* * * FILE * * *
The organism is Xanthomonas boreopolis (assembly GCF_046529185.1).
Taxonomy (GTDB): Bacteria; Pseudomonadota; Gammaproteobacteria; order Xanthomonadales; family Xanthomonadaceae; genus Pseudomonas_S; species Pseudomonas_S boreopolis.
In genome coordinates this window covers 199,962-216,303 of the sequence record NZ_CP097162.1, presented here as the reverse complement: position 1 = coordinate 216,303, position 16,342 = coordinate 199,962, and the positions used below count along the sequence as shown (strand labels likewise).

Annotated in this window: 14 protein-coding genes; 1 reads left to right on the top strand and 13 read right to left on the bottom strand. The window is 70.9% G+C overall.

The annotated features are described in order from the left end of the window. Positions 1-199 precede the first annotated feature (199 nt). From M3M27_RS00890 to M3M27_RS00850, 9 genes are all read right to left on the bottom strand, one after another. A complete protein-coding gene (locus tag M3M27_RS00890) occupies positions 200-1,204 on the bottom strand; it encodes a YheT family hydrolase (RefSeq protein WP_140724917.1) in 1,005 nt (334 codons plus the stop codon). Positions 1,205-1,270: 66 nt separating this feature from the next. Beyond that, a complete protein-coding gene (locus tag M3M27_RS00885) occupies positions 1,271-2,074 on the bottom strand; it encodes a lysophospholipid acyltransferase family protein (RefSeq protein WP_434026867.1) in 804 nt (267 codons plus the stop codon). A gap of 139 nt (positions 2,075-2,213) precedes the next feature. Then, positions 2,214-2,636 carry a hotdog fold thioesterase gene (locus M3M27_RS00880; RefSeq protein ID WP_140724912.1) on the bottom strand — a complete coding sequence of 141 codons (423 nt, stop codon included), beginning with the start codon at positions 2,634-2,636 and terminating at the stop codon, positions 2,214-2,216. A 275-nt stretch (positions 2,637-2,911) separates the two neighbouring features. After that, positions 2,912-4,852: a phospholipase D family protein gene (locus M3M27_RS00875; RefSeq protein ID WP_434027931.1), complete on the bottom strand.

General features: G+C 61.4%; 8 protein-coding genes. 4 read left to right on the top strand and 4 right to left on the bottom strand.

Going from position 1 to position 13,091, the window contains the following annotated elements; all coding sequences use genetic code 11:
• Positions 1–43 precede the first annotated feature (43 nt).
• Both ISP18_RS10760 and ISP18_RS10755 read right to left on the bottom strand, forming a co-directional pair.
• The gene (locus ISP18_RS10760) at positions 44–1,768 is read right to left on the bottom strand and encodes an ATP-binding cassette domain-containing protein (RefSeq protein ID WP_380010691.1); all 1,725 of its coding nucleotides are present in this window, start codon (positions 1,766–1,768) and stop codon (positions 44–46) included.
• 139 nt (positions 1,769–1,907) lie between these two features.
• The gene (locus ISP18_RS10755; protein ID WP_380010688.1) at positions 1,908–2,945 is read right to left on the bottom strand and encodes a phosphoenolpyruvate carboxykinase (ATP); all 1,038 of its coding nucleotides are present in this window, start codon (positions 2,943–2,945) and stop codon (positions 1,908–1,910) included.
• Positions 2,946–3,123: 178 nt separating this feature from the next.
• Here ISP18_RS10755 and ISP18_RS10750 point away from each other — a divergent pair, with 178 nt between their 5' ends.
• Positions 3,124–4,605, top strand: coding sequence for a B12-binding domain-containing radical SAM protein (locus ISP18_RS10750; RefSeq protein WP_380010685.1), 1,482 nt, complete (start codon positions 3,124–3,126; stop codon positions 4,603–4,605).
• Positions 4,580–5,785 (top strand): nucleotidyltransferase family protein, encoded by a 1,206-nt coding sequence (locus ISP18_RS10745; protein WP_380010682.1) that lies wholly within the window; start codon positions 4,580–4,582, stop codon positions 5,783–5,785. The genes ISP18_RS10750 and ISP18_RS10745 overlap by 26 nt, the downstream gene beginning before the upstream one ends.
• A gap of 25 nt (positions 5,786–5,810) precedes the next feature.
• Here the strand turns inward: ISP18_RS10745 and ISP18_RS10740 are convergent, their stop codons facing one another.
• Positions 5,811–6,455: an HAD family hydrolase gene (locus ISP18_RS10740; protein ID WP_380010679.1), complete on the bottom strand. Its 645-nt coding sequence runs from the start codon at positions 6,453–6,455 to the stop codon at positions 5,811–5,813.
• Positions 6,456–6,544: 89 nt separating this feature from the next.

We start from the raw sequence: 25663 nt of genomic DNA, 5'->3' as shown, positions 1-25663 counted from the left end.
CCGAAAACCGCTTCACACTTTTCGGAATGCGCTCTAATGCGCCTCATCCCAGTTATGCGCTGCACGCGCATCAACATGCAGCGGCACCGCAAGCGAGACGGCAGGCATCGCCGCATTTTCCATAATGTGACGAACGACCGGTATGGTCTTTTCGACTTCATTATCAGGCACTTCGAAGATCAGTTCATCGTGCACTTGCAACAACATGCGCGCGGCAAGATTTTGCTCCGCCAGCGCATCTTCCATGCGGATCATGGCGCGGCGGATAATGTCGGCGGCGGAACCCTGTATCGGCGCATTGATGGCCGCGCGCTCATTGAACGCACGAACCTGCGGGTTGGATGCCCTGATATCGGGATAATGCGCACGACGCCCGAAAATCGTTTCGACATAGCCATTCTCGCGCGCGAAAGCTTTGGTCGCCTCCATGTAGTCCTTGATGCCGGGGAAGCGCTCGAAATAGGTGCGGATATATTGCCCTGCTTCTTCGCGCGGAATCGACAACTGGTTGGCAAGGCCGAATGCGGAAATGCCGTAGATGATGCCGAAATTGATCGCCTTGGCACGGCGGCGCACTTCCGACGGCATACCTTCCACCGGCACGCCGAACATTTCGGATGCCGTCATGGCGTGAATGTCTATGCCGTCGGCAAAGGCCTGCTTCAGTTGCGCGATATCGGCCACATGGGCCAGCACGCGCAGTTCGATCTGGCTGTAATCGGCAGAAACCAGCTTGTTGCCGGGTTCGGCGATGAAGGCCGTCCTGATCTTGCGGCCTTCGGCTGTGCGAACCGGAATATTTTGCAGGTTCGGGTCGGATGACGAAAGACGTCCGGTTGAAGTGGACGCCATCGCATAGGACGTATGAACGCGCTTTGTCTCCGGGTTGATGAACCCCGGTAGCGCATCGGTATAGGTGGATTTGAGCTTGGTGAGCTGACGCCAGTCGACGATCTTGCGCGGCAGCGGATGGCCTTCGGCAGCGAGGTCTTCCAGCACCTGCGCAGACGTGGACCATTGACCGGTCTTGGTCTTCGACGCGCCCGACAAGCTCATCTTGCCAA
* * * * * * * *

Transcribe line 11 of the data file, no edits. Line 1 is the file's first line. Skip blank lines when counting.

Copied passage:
• 139 nt (positions 1,769–1,907) lie between these two features.